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Despite the assertions of some people that much of South America was ‘discovered’ by Christopher Columbus in the 16th century, there were in fact plenty of civilisations in the region that had been in place long before the arrival of Europeans. In Nicaragua, it is one such tribe that gives the country its name.
When Columbus arrived in 1502, he found that the northern part of the country was ruled by Sumo Amerindians, the eastern part by the Miskitos, and the land around Lakes Nicaragua and Managua by agricultural tribes. The Amerindian tribe in the north was called Nicarao, and the Spanish took part of their name for the country.
As the conquistadors started to explore the area, they were impressed by the presence of large bodies of water in the centre of the country. As a result, they decided to combine Nicarao with ‘agua’, the Spanish word for water, and name the new territory Nicaragua.
Throughout the turmoil of the colonial period, the name stuck. It even survived the British colonisation of the eastern Mosquito Coast around Bluefields from 1655 to 1850. However the appearance of a unified country disguised a more complicated situation.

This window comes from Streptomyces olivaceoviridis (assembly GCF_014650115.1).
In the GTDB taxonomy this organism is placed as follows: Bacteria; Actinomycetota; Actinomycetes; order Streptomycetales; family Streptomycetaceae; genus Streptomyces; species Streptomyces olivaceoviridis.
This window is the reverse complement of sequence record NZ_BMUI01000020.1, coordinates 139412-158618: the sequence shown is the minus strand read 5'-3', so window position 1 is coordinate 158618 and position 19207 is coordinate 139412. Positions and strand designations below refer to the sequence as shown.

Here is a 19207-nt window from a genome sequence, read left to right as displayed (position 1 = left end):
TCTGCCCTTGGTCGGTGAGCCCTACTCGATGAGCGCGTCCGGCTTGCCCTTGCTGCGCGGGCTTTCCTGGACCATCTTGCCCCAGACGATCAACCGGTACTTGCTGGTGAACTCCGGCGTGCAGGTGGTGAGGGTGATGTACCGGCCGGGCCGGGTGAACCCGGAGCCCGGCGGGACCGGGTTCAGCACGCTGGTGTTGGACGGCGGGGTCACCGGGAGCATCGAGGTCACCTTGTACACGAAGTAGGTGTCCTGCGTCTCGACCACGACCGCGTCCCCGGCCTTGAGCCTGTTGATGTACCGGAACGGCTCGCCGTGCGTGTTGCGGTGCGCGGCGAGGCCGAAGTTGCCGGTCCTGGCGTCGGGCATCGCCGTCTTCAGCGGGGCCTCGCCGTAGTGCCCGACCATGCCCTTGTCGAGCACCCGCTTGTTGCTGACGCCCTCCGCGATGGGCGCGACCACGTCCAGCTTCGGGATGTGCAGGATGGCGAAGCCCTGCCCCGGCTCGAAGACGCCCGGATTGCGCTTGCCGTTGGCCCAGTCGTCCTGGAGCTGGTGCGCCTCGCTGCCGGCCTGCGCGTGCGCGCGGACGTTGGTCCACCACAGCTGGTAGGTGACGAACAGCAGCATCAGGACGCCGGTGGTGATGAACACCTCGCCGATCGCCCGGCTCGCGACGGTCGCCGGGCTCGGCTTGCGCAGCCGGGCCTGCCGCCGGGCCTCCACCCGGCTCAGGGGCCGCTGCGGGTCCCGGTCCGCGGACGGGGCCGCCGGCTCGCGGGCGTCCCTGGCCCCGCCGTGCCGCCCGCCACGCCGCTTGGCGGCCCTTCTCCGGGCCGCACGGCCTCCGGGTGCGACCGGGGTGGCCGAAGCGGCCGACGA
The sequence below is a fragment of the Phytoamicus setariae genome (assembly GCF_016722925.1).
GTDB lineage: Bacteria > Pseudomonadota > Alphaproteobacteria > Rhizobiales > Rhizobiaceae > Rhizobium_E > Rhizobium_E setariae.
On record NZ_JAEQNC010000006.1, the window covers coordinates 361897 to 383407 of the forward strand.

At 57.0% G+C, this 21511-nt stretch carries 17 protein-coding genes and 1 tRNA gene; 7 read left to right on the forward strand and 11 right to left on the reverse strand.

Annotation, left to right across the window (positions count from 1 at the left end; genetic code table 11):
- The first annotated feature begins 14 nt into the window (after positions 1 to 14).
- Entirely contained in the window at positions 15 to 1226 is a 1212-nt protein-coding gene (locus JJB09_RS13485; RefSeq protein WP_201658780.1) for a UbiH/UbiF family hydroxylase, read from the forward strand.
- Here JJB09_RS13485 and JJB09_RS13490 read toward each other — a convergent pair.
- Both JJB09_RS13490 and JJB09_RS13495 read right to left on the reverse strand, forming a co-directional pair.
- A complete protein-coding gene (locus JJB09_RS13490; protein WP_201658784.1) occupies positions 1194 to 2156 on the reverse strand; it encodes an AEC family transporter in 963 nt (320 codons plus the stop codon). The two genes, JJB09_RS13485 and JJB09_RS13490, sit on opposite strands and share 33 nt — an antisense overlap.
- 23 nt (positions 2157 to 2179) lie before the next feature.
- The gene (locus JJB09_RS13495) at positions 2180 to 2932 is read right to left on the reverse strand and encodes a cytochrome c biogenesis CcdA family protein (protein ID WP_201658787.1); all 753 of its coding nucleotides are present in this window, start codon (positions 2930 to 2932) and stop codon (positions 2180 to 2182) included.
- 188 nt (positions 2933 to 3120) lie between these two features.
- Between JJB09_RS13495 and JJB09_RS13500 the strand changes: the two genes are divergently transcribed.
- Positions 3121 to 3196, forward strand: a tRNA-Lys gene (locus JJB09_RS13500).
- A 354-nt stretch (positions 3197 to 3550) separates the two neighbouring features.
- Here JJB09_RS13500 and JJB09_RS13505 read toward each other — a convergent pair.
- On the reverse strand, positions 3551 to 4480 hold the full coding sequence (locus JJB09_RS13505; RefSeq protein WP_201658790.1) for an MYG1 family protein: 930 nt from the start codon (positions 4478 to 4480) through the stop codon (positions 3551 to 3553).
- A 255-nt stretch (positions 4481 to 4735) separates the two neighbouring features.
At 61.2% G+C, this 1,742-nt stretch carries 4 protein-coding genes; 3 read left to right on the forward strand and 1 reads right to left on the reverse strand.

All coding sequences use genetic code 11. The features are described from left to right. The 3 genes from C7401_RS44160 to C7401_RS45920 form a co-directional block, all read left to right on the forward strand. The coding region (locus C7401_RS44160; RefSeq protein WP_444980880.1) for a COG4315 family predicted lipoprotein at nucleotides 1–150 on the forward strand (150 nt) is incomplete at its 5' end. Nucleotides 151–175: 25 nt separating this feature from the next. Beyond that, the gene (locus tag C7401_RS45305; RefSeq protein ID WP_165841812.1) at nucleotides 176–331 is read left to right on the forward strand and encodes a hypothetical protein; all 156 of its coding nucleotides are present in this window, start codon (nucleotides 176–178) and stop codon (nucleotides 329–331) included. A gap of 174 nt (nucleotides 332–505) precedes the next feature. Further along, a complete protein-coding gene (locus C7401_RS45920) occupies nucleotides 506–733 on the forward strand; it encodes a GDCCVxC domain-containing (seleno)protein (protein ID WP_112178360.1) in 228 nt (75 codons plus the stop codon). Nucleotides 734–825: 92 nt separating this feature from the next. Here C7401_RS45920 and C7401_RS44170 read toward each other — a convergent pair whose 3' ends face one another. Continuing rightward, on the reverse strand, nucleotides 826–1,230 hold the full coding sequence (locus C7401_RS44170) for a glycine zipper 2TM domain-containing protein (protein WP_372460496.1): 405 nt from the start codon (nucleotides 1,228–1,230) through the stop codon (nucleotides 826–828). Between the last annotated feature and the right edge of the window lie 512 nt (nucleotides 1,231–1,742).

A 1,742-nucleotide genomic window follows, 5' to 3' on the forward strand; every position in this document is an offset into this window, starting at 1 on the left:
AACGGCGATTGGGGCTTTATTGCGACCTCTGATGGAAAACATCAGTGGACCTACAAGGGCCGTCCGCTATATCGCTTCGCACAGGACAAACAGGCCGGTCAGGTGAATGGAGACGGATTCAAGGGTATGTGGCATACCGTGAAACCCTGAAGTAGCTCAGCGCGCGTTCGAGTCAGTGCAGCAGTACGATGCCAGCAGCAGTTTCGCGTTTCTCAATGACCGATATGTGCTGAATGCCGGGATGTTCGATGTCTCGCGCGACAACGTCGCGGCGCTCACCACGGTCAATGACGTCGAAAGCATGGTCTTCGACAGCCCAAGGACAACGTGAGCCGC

The Spanish had never trully conquered the isolated Atlantic coast, which allowed the British to move in. Even after London signed the territory over to Honduras and then Nicaragua in the mid-19th century, there was little integration. To this day, it can feel as though there are two distinct countries within its borders.
Fly into Managua to explore the Pacific coast on the country’s west side and it will feel like much of the rest of Central America, but the Caribbean coast to the east is completely different. It’s worth making the journey to Bluefields to see how this part of the country has more in common with Belize than the rest of the nation.